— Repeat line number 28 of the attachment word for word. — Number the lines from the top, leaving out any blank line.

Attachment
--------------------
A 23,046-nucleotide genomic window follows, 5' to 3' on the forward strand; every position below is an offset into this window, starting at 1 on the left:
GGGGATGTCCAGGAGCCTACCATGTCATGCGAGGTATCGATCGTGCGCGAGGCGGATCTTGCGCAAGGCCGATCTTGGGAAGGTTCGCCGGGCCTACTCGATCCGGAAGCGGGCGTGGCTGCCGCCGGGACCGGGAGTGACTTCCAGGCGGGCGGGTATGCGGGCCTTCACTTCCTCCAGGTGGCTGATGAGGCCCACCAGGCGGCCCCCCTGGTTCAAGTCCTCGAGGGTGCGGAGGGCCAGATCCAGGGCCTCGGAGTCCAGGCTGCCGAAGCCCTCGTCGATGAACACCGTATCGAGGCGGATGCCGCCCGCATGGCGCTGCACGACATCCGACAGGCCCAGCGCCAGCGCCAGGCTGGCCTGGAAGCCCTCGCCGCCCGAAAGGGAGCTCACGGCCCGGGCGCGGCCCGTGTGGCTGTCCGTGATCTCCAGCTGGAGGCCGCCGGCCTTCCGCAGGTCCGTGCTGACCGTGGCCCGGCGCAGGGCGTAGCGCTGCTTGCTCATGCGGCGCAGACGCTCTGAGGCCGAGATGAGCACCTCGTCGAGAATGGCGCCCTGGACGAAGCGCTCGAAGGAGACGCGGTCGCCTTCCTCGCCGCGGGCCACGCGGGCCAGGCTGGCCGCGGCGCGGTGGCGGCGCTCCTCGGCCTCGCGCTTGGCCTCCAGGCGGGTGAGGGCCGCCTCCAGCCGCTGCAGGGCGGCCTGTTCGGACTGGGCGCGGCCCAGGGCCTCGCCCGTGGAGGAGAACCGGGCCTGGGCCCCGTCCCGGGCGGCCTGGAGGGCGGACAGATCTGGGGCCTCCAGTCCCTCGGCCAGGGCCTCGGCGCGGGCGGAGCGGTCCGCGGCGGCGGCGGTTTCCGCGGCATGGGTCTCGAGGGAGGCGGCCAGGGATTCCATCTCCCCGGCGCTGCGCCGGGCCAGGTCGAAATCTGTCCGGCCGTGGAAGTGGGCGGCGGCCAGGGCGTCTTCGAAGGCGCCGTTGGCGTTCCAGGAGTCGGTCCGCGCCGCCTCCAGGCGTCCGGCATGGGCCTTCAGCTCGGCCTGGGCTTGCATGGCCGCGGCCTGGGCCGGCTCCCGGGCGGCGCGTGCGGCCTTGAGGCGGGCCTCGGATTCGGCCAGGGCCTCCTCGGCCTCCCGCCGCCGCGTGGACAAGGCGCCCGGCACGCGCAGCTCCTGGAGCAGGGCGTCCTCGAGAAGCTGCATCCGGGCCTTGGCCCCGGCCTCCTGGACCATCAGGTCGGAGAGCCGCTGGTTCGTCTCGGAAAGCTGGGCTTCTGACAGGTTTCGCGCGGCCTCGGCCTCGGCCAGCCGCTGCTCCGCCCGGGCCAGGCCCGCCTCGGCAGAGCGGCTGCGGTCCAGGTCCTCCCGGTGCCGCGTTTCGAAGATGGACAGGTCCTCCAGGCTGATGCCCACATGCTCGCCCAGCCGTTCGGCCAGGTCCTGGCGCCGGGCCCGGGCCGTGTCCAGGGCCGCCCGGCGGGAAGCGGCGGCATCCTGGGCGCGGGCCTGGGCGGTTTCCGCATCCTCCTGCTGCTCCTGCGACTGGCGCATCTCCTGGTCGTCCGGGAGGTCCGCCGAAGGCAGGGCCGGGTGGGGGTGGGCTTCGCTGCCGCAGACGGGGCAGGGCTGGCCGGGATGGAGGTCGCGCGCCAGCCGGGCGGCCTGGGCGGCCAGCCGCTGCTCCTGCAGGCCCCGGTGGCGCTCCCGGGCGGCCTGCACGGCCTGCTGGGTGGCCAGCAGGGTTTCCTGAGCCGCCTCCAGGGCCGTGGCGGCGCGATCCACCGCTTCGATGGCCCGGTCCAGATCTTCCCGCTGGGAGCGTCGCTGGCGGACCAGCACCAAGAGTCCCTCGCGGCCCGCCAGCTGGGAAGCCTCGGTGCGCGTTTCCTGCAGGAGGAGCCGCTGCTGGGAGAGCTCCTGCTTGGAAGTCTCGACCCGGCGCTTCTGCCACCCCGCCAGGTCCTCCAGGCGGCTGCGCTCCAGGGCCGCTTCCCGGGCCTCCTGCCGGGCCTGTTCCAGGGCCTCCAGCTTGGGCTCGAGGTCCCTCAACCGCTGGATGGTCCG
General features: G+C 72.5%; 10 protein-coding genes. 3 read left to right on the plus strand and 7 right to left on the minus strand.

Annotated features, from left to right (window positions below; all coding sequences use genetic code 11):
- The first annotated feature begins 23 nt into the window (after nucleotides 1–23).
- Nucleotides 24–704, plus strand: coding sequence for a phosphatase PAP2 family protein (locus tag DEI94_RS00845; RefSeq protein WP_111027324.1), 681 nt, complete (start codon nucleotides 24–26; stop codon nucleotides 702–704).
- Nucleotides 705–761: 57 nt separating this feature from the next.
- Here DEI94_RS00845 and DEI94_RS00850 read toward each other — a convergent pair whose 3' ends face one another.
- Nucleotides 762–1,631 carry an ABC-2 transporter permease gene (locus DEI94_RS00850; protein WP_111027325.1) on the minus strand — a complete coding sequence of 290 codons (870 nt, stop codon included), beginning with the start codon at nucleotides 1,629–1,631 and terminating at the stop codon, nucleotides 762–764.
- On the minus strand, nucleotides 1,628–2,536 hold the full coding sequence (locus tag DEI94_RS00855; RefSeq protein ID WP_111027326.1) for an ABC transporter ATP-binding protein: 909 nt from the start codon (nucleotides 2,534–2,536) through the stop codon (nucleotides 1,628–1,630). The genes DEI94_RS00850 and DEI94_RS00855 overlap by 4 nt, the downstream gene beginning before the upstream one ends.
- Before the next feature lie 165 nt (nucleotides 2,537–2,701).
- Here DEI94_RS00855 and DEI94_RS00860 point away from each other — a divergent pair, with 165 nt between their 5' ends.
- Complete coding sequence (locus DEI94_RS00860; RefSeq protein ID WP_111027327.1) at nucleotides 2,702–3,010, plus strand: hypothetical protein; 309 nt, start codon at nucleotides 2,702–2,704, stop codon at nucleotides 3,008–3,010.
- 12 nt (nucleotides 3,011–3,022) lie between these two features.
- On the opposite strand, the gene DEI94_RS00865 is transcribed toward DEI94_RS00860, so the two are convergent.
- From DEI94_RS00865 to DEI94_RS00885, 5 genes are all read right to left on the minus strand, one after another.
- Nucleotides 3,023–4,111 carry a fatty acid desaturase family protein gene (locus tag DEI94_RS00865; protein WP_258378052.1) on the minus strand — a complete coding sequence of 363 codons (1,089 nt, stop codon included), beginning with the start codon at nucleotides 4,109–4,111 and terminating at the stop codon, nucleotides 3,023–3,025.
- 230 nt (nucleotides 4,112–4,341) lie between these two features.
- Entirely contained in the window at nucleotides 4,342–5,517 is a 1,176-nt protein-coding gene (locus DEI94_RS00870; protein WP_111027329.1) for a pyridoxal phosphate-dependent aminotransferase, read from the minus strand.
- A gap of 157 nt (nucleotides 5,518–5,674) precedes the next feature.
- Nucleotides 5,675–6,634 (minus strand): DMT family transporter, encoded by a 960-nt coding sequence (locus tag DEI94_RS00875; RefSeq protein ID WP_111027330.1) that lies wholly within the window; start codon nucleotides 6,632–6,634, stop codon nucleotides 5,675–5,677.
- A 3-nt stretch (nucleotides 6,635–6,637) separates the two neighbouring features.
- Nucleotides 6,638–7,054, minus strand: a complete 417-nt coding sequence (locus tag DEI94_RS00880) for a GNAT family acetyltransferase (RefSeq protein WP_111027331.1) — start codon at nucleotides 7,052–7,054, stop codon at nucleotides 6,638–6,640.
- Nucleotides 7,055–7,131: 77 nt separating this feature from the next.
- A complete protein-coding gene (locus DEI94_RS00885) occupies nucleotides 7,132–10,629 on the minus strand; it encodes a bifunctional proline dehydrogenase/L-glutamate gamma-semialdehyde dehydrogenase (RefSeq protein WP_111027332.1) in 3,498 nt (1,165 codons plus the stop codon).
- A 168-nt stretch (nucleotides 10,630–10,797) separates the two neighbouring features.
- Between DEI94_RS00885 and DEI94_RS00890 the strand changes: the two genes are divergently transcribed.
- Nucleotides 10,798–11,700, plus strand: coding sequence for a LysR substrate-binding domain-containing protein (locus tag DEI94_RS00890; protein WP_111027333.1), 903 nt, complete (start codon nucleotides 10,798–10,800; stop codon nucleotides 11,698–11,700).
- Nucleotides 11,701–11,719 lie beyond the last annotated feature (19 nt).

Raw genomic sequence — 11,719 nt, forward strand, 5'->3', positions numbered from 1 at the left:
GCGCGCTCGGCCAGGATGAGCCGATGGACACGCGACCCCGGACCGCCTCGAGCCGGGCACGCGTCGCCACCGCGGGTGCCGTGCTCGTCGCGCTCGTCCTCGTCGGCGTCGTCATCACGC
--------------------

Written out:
- Nucleotides 10,798–11,700, plus strand: coding sequence for a LysR substrate-binding domain-containing protein (locus tag DEI94_RS00890; protein WP_111027333.1), 903 nt, complete (start codon nucleotides 10,798–10,800; stop codon nucleotides 11,698–11,700).